Preprint Article Version 1 This version is not peer-reviewed

Oxidative Stress as a Mediator of the Immunomodulation Exerted by Monoclonal Antibodies in the Treatment of Lung Cancer in Mice

Version 1 : Received: 7 June 2019 / Approved: 10 June 2019 / Online: 10 June 2019 (16:12:57 CEST)

How to cite: Tang, J.; Ramis-Cabrer, D.; Wang, X.; Barreiro, E. Oxidative Stress as a Mediator of the Immunomodulation Exerted by Monoclonal Antibodies in the Treatment of Lung Cancer in Mice. Preprints 2019, 2019060080 (doi: 10.20944/preprints201906.0080.v1). Tang, J.; Ramis-Cabrer, D.; Wang, X.; Barreiro, E. Oxidative Stress as a Mediator of the Immunomodulation Exerted by Monoclonal Antibodies in the Treatment of Lung Cancer in Mice. Preprints 2019, 2019060080 (doi: 10.20944/preprints201906.0080.v1).

Abstract

Background: Lung cancer (LC) is a major leading cause of death worldwide. Immunomodulators that target several immune mechanisms have proven to reduce tumor burden in experimental models through induction of the immune microenvironment. We hypothesized that other biological mechanisms may also favor tumor burden reduction in lung cancer-bearing mice treated with immunomodulators. Methods: Tumor weight, area, and immune cells (T, B, macrophages, and TNF-alpha levels, immunohistochemistry) and tumor growth, oxidative stress, apoptosis, autophagy, and sirtuin-1 markers were analyzed (immunoblotting) in subcutaneous tumor of BALB/c mice injected with LP07 adenocarcinoma cells treated with monoclonal antibodies (CD-137, CTLA-4, PD-1, and CD-19, N=9/group) and non-treated control animals. Results: Compared to non-treated cancer mice, in tumors of monoclonal-treated animals, tumor area and weight and ki-67 significantly reduced, while T cell counts, oxidative stress, apoptosis, autophagy, and sirtuin-1 marker increased. Conclusion: Immunomodulators elicited a reduction in tumor burden (reduced tumor size and weight) through decreased tumor proliferation and increased oxidative stress, apoptosis, autophagy, and sirtuin-1 levels, which may have interfered with the immune profile of the tumor microenvironment. Future research should be devoted to the elucidation of the specific contribution of each biological mechanism to the reduced tumor burden.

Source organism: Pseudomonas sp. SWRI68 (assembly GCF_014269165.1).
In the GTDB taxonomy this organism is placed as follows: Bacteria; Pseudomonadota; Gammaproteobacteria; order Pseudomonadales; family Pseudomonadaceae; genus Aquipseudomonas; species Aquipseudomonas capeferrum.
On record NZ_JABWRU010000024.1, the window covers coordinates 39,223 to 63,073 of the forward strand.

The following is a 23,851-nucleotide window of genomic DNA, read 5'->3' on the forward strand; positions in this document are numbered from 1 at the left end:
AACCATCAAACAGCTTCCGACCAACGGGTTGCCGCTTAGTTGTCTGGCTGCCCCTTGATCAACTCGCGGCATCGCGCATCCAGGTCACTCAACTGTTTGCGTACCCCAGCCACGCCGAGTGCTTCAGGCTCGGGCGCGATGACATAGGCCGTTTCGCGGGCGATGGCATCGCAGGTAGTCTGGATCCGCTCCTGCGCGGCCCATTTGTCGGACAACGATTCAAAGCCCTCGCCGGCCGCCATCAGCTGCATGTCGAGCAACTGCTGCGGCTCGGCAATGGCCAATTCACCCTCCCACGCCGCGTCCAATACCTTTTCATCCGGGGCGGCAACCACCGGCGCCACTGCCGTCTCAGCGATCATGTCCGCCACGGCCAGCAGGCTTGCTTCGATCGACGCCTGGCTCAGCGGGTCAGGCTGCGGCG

Subject Areas

experimental lung cancer; immunomodulators; oxidative stress; autophagy; tumor growth; sirtuin-1

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